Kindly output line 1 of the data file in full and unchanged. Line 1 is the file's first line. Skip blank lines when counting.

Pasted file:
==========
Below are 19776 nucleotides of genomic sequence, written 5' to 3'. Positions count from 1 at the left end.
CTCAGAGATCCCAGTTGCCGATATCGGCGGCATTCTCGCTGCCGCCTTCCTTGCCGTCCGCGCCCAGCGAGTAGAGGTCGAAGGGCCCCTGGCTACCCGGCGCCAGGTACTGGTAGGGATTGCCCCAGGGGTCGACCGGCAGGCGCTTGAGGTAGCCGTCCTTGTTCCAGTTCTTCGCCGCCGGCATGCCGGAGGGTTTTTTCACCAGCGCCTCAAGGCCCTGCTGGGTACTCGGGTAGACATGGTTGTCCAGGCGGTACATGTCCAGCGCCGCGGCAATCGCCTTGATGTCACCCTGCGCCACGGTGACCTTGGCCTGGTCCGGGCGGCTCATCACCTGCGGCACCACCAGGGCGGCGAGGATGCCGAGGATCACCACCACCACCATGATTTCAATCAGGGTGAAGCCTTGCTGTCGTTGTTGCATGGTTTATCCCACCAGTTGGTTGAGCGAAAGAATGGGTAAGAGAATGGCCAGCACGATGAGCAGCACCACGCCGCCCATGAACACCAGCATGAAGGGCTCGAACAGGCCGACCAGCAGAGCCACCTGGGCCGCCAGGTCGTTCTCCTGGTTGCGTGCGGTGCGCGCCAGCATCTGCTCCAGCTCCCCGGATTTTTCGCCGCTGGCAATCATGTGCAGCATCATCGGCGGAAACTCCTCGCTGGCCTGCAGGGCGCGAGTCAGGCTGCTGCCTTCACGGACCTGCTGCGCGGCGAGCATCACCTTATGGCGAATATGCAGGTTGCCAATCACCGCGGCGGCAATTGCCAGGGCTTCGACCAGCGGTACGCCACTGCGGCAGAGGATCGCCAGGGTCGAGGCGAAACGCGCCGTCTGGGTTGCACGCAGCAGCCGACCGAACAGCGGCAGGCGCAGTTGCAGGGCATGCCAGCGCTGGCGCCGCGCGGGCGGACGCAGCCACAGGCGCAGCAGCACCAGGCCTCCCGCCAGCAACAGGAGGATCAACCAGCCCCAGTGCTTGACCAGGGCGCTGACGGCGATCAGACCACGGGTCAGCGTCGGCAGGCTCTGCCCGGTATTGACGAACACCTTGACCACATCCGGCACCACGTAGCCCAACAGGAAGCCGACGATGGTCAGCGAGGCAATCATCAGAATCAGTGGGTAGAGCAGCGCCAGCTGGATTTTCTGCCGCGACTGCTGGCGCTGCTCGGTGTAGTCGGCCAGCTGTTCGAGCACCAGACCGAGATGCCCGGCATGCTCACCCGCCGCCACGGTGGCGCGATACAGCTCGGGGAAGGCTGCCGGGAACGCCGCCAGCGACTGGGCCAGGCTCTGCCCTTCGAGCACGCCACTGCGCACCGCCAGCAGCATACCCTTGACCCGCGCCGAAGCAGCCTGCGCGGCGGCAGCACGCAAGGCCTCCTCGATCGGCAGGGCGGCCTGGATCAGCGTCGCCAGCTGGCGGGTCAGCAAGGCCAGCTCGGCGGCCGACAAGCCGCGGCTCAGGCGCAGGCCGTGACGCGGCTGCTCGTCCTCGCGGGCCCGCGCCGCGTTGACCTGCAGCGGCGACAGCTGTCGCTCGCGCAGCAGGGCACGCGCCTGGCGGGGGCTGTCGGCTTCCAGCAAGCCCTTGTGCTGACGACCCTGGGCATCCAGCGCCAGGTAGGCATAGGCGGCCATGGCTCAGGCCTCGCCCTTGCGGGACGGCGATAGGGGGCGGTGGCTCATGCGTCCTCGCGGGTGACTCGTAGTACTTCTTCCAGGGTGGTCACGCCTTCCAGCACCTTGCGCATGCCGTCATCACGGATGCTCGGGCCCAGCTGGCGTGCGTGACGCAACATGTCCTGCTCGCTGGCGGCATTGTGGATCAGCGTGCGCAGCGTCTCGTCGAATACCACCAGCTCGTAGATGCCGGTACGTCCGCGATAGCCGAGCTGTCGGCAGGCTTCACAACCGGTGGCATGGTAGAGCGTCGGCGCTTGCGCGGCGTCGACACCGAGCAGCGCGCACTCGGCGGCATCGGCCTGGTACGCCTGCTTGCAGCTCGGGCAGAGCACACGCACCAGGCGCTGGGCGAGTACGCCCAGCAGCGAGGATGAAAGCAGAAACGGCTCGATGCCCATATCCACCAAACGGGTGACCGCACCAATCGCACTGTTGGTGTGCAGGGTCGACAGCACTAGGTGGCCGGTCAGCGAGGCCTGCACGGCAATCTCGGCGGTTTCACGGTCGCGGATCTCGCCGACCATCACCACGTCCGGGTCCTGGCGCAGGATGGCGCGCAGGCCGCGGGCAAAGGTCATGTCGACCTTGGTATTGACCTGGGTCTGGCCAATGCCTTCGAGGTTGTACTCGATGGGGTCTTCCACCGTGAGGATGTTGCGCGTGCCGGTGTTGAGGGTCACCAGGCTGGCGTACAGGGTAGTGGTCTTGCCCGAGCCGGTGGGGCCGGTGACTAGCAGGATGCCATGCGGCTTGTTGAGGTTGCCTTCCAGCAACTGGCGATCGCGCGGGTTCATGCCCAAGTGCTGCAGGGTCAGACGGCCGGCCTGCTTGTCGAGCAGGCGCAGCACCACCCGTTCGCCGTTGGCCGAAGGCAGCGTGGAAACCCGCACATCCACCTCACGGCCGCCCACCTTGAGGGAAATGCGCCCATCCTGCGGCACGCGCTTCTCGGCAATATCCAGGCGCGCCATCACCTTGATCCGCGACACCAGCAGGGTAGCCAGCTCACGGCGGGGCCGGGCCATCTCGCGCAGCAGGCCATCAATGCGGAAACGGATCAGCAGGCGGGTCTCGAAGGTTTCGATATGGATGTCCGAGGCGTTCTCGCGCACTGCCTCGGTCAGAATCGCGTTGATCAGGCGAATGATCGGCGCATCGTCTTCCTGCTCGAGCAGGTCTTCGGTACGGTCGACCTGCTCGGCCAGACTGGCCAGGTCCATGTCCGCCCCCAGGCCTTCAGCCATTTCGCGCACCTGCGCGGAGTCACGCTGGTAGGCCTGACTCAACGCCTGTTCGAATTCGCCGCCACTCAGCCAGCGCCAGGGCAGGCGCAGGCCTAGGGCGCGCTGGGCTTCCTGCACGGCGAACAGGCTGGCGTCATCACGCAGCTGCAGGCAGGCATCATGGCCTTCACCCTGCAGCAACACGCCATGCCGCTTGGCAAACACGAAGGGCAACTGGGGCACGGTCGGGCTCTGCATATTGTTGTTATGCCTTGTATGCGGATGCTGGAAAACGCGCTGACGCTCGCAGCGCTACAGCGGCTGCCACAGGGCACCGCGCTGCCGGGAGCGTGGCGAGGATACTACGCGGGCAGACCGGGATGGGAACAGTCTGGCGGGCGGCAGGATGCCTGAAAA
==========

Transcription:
Below are 19776 nucleotides of genomic sequence, written 5' to 3'. Positions count from 1 at the left end.